In November 2017 the newly minted Minister for Planning gushed about making Strategic Planning the cornerstone of all planning decisions.
Roll forward 5 years and emergency legislation is being rushed through to extend the life of the State Development Assessment Unit and in doing so continue to override community involvement in planning decisions through the strategic planning framework.
“I am appalled that the Minister is looking to extend a system which seems to operate in the shadows, over-riding the will of the people as it is not captured through a comprehensive strategic planning process,” said the Hon Neil Thomson, Shadow Minister for Planning.
“This process has already been used to consider controversial projects such as Smiths Beach and high-rise on the Cottesloe Foreshore.”
Mr Thomson continued “To imply that this approach has bipartisan support today, based on support given through the early days of the COVID-19 crisis, is simply untrue.”
“When this system was first introduced in 2020, everything was uncertain, including the economic stability of the State. The argument given then was that we didn’t know how our economy was going to go with the pandemic.
“Fast forward to now, and we have shortages of labour and there is absolutely no need for this legislation.
“At the time, the timeframe was to run for 18 months and that might have been appropriate, but to now extend these powers for a further eighteen months is not warranted.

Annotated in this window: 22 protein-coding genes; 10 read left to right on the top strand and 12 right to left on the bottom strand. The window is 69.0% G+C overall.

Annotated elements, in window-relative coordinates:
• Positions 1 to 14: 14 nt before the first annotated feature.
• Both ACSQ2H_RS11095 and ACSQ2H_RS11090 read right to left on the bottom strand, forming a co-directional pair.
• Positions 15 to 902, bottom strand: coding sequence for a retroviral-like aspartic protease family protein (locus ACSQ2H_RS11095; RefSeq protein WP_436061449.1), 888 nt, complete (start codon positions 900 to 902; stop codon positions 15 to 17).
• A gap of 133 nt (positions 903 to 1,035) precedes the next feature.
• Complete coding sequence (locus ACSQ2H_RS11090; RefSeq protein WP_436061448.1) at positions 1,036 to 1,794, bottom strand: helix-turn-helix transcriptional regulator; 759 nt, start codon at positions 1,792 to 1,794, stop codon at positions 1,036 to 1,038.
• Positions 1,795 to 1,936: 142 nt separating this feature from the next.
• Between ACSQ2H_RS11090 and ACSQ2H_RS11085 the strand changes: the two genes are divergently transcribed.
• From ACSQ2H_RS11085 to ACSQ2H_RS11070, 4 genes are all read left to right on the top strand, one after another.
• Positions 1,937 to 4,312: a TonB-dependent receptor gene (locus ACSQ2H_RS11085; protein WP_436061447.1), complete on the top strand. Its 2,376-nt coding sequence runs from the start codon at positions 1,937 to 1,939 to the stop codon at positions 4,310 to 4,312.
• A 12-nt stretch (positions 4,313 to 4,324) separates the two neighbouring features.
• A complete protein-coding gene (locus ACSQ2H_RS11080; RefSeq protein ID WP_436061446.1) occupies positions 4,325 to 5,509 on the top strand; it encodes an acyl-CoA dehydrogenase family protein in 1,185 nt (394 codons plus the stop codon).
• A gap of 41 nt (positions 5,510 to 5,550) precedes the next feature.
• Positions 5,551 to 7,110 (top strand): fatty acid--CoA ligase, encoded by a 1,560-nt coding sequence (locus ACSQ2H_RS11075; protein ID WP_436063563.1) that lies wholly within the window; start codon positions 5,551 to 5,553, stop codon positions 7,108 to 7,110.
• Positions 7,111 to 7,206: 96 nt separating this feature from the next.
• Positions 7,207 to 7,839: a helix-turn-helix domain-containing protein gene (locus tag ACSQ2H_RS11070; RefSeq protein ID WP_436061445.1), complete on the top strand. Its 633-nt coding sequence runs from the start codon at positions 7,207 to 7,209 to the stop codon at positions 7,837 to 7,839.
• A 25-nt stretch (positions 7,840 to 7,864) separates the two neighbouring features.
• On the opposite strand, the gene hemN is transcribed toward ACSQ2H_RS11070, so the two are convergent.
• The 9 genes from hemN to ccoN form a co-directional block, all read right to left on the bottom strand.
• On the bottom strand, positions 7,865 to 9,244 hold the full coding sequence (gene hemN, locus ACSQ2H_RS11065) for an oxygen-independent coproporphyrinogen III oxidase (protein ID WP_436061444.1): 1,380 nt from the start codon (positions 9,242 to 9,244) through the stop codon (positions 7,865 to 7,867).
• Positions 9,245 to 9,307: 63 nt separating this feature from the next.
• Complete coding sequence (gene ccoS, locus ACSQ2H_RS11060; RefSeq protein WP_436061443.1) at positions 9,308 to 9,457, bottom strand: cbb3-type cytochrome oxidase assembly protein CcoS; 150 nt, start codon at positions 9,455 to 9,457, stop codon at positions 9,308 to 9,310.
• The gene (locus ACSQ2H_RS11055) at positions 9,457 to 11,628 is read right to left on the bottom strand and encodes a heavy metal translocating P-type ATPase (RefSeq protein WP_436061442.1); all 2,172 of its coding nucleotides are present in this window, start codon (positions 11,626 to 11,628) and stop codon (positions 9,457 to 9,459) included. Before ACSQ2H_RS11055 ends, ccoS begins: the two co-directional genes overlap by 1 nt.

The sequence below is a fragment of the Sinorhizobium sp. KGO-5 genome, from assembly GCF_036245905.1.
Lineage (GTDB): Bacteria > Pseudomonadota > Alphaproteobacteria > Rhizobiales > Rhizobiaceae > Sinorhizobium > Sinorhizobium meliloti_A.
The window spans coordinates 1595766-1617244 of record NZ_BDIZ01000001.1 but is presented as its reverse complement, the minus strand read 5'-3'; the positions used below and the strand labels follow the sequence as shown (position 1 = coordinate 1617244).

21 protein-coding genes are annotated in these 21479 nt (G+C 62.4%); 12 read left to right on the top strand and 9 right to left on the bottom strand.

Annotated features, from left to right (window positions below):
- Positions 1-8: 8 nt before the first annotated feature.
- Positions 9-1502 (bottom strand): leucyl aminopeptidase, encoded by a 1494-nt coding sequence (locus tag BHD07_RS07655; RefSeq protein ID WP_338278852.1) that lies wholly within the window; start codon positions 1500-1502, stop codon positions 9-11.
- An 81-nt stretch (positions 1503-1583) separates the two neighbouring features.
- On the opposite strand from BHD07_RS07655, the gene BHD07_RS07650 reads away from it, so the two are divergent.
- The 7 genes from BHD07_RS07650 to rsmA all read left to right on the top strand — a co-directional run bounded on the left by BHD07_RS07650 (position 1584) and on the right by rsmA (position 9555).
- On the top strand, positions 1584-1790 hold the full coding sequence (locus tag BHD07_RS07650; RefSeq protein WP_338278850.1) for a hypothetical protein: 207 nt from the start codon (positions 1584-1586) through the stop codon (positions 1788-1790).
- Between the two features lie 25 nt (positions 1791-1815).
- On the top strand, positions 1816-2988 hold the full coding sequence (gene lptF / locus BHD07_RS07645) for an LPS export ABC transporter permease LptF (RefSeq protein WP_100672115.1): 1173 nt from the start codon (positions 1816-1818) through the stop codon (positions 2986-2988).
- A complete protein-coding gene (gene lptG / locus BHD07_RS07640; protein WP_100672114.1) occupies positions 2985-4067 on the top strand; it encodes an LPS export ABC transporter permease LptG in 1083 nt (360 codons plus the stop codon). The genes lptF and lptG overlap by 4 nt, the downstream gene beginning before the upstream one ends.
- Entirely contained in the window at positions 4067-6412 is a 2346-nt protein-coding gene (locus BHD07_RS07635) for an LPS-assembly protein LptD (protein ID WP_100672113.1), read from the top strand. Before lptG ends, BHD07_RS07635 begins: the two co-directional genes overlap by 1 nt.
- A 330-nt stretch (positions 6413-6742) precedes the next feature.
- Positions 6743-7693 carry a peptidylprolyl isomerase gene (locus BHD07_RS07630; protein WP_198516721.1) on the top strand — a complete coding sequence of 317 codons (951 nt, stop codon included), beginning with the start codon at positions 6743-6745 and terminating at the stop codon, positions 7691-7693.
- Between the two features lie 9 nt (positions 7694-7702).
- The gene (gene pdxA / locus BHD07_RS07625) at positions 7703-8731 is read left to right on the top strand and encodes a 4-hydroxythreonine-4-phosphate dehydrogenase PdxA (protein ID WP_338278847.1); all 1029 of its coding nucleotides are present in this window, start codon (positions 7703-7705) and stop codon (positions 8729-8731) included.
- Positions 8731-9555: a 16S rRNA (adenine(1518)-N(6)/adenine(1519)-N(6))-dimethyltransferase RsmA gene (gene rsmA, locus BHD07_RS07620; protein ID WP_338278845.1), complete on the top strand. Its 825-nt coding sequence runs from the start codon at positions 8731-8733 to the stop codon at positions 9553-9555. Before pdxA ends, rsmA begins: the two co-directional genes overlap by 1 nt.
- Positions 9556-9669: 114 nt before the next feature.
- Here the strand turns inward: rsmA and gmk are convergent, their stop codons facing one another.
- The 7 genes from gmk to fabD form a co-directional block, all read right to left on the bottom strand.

“The argument was that planning shortcuts through Part 17 of the Act were designed to ensure projects could proceed to stimulate the economy and create job opportunities,” said Mr Thomson.
Mr Thomson went on to say that “We now have an overheated market with labour and supply chain roadblocks, the question is why are we trying to stimulate that market further?”
“This ad-hoc approach removes the role of local government and is not good for developers either because it creates uncertainty in the system,” said Mr Thomson.
“Clearly the Government has not been able to get its house in order with respect to Development Assessment Panel reforms, so it has reverted to a sledgehammer approach.
“But we should not be letting more projects into this flawed system, with an overheated market pushing up prices. New projects should not be considered under this arrangement,” said Mr Thomson.
“This is an admission that the proposed Special Matters Development Assessment Panel is flawed and no amount of spin, or urgency, can cover the Minister for Planning’s inability to lead a comprehensive reform process that doesn’t trigger the need for band-aid solutions.”